September 7, 2012

Ask Amanda

A few weeks back we introduced you to our talented makeup artist, Amanda. To be eligible for an entry in our last giveaway, participants had to ask Amanda one beauty question, whether it be something about a quick fix for a common beauty blunder or what it takes to make a career in the beauty industry. From the thousands of entries, the most commonly asked questions involved the right method for applying highlighter, contour and/or blush. Keep reading to find out Amanda’s top tips, tricks and expert advice on the subject!

Disclaimer from Amanda: “As I answer these questions I am offering opinions and advice in a general way. I firmly believe that there is no right or wrong for most aspects of makeup application. I encourage people to step outside of their box and try new things all the time, but you should be comfortable and be you.  Sometimes people don’t try new things because someone once told them it was wrong and they spend years feeling as if that bit of advice is the absolute truth, which closes the mind to unique techniques that can be very useful to the illusion and magic of makeup! There is no limit on how much fun you can have with makeup.”
1. Contouring is done along the bone structure of the face.  A good place to start is around the temple of the eye where your cheekbone begins. I work the powder up onto the forehead and down under the cheekbone so the final shape resembles that of a large “C.” Doing this in a subtle way will showcase your bone structure and give a slimming dimension to the face. Sometimes people will go even further and lightly contour their jaw line as well, but take note: this should be done with a small amount of product and a lot of blending.
Contouring for everyday (not for camera) should be subtle. Many people use a bronzer to contour with which can work very well, however, bronzers can come off as orange or not very natural looking. For that reason I would suggest using a matte face powder that is a few shades darker than your own skin. There are a few brushes that work best for contouring the face such as the F25 for a subtle application of product, the F05 for a stronger application of product, or the F40 for an in-between application.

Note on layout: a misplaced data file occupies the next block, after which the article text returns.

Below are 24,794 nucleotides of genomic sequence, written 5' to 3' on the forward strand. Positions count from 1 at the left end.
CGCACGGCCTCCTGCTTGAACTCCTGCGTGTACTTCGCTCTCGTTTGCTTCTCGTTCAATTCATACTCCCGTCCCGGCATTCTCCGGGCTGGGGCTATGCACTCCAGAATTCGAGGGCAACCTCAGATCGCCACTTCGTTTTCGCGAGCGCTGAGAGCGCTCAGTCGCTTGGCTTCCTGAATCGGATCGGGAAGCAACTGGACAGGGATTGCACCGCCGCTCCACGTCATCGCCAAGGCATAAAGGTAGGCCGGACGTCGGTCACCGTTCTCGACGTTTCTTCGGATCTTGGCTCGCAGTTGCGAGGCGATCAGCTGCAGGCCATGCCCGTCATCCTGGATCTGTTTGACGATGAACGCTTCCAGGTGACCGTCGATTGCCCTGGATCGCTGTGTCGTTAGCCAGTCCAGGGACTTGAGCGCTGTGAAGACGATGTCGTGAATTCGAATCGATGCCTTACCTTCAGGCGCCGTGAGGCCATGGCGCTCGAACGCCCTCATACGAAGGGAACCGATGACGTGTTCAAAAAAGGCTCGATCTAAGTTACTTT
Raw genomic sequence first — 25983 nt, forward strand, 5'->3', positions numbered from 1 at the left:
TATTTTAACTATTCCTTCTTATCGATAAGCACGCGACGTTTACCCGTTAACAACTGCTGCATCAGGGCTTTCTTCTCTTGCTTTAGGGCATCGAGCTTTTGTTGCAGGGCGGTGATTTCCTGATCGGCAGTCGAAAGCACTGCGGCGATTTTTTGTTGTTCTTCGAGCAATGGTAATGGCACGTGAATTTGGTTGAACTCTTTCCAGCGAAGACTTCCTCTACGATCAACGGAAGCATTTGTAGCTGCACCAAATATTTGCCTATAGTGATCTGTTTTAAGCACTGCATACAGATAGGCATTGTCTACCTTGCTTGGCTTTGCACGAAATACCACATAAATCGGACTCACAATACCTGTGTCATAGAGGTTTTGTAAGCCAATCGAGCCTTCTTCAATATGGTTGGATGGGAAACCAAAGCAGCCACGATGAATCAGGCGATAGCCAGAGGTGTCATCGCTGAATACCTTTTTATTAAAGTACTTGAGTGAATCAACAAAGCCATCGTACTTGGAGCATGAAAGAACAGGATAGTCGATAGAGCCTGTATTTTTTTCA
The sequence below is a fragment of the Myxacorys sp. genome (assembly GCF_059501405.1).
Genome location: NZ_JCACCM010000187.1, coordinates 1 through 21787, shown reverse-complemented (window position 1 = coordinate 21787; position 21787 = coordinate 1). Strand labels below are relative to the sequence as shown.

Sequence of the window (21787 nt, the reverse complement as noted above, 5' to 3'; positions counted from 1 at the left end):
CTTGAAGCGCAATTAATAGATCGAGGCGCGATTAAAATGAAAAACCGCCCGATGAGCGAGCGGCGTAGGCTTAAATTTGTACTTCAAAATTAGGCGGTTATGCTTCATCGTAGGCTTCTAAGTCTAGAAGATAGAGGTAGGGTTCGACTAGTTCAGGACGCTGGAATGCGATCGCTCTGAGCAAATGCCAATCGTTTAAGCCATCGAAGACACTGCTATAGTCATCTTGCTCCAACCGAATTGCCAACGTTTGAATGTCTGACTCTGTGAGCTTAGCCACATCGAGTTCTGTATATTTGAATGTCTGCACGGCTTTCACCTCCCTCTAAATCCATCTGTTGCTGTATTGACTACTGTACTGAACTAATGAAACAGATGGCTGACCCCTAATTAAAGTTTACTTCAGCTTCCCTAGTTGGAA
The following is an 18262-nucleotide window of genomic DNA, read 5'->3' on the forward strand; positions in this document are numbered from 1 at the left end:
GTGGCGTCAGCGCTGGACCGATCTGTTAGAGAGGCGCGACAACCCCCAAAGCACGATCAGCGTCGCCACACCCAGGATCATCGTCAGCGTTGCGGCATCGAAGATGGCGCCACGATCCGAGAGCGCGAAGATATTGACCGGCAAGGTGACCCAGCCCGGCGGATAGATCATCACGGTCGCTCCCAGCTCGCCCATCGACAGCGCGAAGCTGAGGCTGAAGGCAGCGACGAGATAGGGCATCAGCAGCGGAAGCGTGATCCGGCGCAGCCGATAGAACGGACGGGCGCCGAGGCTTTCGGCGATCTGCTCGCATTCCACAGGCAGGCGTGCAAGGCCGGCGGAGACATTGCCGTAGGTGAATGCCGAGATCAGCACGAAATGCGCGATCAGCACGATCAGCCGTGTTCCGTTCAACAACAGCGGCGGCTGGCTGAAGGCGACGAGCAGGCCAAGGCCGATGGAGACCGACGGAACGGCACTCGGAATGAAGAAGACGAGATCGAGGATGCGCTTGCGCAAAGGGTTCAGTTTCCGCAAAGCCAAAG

2. Highlighting is subtle, yet can make a beautiful difference in how you look! Highlighter is typically applied onto the cheekbones, brow bone, down the center of the nose, above the eyebrows, onto the cupids bow, and in the inner corner of the eye. Highlighters come in a variety of forms: powder, cream or liquid. Ideal brush choices for applying would be the F35 (my personal favorite), the F15, or for smaller areas, the E35. Once you have contoured under your cheekbone, you can lightly blend a highlighting product onto the higher part of the cheekbone so light can naturally illuminate that area. (Check out our tutorial post on highlighting here!)

3. Blush application is meant to go directly in between the cheekbone highlight and the contour, however, the application area of blush can depend on the look you desire.  A modern and youthful way to apply blush would be on the apple of the cheeks, about two fingers out from the edge of your nose. Use a large soft brush such as the F20 for a diffused application. For more control and stronger color, use the F10 or F40.  If you like a more intense look, you can apply blush further back on the cheekbone. This is a technique I use often, but be careful -- you don’t want to end up looking you are walking straight out of the 80’s—unless that is your look, of course.
Blush color, in my opinion, is a personal preference. This summer I have been mad about peach and wear it every day, however, six months ago it was all about pink for me, and I foresee fall as being my time to get reacquainted with warm and neutral tones. Don’t be afraid to experiment!  Blush is such a fun and easy way to brighten up your face and pull a minimal look together. Something can look crazy bright in a container, but it’s all in how you apply it. Start with a small amount of product on a fluffy brush and blend it out. Note: this is where a good brush is very important!! When I use bold colors I like to use the F50 because it gives a soft, airbrushed effect, and you can always build up to the desired level of pigment.

*Now that Amanda has answered several of your questions on contouring, highlighting, and blush application -- what else would you like to ask her?!

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